Now, while the current increases look almost incredible, an average of £4,000 per bottle would be madness… but with the current trajectories, that’s how out of line the current market really is.

With one more month before the curtain is closed on 2016, it looks like this year will be a record breaker. While there’s still time to see a year-end dip similar to that of 2014, we would see it as unlikely any dip could/would be significantly material… more a pause for breath. The current market just looks too bullish at the moment with demand for rare whisky remaining nothing short of exceptional.

Weekly Auction Watch 26th Jan 2016

Bonhams – Hong Kong – had a massive 38.5% unsold lot rate at their recent whisky auction. Just 61.5% of lots sold on the day.

Conversely, Whisky-Online Auctions has an unsold lot rate of 0%. Zero percent! They have a no-reserve policy; and in the current buoyant market, that seems good practice. If the market softens, that good old reserve-price comfort blanket may well get dusted off, but for now it’s almost surplus to requirement.

I’d view Bonhams 61.5% lot-sold-rate (LSR) as a pretty disappointing performance from arguably one of the world’s most significant whisky auctioneers. So what happened?

Before we get into some cold hard facts about the winners and the not-so-winners from a brand perspective; in our opinion we suspect part of that poor performance is that we’re seeing a gradual homogenisation of global market pricing. Estimates, in some instances, were massively over UK values. Many of these bottles failed to sell. The rough rule of thumb used to be that auction sales values in HK were roughly double what they were in the UK. That really no longer applies. In-fact some sales prices, even for the mighty Karuizawa, were actually lower than prices in the UK. As the burgeoning UK internet-auction scene has become a truly world wide web, are we now seeing the creation of a level playing field… from a pricing perspective at least?

From a regional secondary-market brand perspective, (putting aside pricing differences and over-estimation), there are some clear trends emerging for popular bottles/distilleries.

Port_Ellen
Any Port in a storm? Not this Port, not in Hong Kong anyway.

Taking 61.5% as the average LSR let’s take a look at which brands are like a summer in Hong Kong… That’ll be hot then!

The highest LSR was Glenmorangie with 100%. Good old Tain titans, the 16 men pull out a perfect score (when is a lady ever going to permeate that most elusive of men’s clubs!?!?!). A whole two out of two bottles sold… so from that basis the data set is hardly revealing. Conversely, Bruichladdich saw three bottles at auction and took a big fat ‘oh’. Zero percent sold… Great bottles too, shame. Overpriced. No demand?

The two big guns were clearly Karuizawa and Macallan. East versus west in a sherry bomb barrage of superb open-market liquid.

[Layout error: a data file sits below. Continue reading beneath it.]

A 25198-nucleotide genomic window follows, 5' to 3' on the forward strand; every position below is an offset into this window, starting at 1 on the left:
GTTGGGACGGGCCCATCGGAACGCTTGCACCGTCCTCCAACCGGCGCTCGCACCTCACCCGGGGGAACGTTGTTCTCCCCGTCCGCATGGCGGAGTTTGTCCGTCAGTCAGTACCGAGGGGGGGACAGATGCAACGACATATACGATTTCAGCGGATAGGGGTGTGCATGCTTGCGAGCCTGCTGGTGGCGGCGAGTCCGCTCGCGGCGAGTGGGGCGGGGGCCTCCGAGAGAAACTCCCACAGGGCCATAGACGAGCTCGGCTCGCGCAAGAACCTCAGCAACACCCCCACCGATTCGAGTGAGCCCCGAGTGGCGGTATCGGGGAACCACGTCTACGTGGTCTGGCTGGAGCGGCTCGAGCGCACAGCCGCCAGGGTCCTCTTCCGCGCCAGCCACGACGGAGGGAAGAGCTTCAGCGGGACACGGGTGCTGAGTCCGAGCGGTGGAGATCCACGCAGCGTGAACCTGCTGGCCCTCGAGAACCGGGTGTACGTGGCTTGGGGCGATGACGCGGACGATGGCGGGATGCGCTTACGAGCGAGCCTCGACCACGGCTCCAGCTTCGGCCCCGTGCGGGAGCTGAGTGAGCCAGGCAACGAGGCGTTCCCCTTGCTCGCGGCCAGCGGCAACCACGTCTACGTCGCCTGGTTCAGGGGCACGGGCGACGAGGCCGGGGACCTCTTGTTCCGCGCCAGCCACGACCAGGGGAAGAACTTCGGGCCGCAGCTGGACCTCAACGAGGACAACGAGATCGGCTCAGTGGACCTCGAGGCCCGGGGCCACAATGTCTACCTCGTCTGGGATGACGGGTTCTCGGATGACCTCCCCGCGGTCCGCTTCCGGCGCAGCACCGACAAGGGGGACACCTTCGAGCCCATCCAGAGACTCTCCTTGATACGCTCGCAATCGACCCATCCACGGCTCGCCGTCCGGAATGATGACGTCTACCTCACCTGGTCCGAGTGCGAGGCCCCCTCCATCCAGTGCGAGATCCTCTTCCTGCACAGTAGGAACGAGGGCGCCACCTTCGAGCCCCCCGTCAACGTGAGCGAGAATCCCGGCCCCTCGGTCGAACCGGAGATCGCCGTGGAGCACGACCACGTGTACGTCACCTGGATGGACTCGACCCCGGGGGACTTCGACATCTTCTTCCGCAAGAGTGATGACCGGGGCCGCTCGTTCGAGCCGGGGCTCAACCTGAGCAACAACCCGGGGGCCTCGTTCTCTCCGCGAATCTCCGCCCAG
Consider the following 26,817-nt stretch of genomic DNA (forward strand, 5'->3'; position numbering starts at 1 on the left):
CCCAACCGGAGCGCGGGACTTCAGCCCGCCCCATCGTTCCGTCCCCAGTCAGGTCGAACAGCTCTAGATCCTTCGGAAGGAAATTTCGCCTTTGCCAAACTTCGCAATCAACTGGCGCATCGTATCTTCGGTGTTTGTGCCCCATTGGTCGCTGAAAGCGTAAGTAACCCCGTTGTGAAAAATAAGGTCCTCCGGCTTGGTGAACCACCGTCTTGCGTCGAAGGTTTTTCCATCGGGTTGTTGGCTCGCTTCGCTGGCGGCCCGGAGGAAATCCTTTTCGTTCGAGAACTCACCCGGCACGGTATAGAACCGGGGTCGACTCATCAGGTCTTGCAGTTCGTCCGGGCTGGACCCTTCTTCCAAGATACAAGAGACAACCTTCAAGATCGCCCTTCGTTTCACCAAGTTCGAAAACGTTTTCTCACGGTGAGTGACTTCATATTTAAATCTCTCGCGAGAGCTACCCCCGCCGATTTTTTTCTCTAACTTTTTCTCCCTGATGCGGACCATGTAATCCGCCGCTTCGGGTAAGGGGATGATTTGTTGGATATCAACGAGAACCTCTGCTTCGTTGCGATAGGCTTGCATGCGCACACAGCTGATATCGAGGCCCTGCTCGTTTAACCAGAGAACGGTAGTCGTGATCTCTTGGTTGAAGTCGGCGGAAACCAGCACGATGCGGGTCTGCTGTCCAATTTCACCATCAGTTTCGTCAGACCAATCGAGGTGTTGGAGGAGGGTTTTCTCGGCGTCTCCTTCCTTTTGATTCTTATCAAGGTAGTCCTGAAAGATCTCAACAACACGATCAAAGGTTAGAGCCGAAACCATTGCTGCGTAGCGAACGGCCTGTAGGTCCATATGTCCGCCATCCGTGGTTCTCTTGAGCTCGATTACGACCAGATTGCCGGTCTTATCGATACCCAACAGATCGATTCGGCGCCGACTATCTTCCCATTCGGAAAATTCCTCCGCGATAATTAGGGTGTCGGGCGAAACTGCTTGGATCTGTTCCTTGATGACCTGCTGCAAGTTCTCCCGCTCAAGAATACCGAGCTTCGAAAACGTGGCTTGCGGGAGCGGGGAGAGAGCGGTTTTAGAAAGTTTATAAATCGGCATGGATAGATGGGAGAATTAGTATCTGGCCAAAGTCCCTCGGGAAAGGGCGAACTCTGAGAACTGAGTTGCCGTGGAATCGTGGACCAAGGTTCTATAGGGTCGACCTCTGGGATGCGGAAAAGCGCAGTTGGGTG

Karuizawa reigned supreme with a market leading 89.7% LSR as 52 out of 58 bottles hammered-out successfully. Craigellachies finest, Macallan, managed a LSR of just 51.2% as 21 out of 41 bottles hit reserve. While the LSR was impressive, many Karuizawa prices fell in HK as they have in the UK… apart from that bottle (the 1960 50 year old), which again highlighted the krazy world of the professional Karuizawa collector. I am minded to think of the Pepsi-Max in sunny Blackpool whenever I delve into Karuizawa prices!

Staying with the sherried theme, the increasingly in-demand Glendronach took an 80% LSR as 4 out of 5 bottles sold. Not a conclusive victory at these miniscule levels, but none-the-less an interesting fact.

Springbank_32_Shoulder
A spring in its step at Bonhams

Closest to Karuizawa and just above Glendronach, from a Scotch perspective, came Highland Park with an impressive 87.5% LSR: 7 out of 8 bottles found new homes. It has to be pointed out that the bottles were exceptional rarities so it was scant surprise competition was particularly stiff. Springbank then came in with a convincing 66.7% LSR as 8 out of 12 bottles sold.

From this we know that Karuizawa is as popular in HK as it is in the UK but irrespective of the number of bottles sold, prices still softened. In some cases we saw bottles sell for less than they do in the UK. Have Karuizawa prices paved the way for harmonisation of values world-wide?

Brora_32_and_35
Brora’s awful… Seriously bad stuff. Send all bottles back from Hong Kong to Scotland. We all hate it here and will dispose of it in a fitting manner… honest.

Particularly different to the UK, some of our silent stills appear like they have yet to appeal to the eastern hearts, minds and palates (or maybe they were simply too expensive?). Port Ellen had a good selection of 40 bottles at the auction but could manage a LSR of just 35% when 14 sold. Brora fared even worse with just 3 of 14 bottles taking flight, giving a 21.4% LSR. Rosebank, saw a little more action as 4 of 10 bottles moved. Whether estimates were simply too high (they were certainly eye watering from a UK viewpoint) or the frenzy for silent stills is yet to infect HK who knows?

A fascinating auction and one which suggests values are aligning globally. Worthy of note; just under a year ago, in the February 2015 HK Bonhams auction, Macallan had an 85.3% LSR when 29 out of 34 lots sold.

Changing trends ahead?

Or simply aligning prices?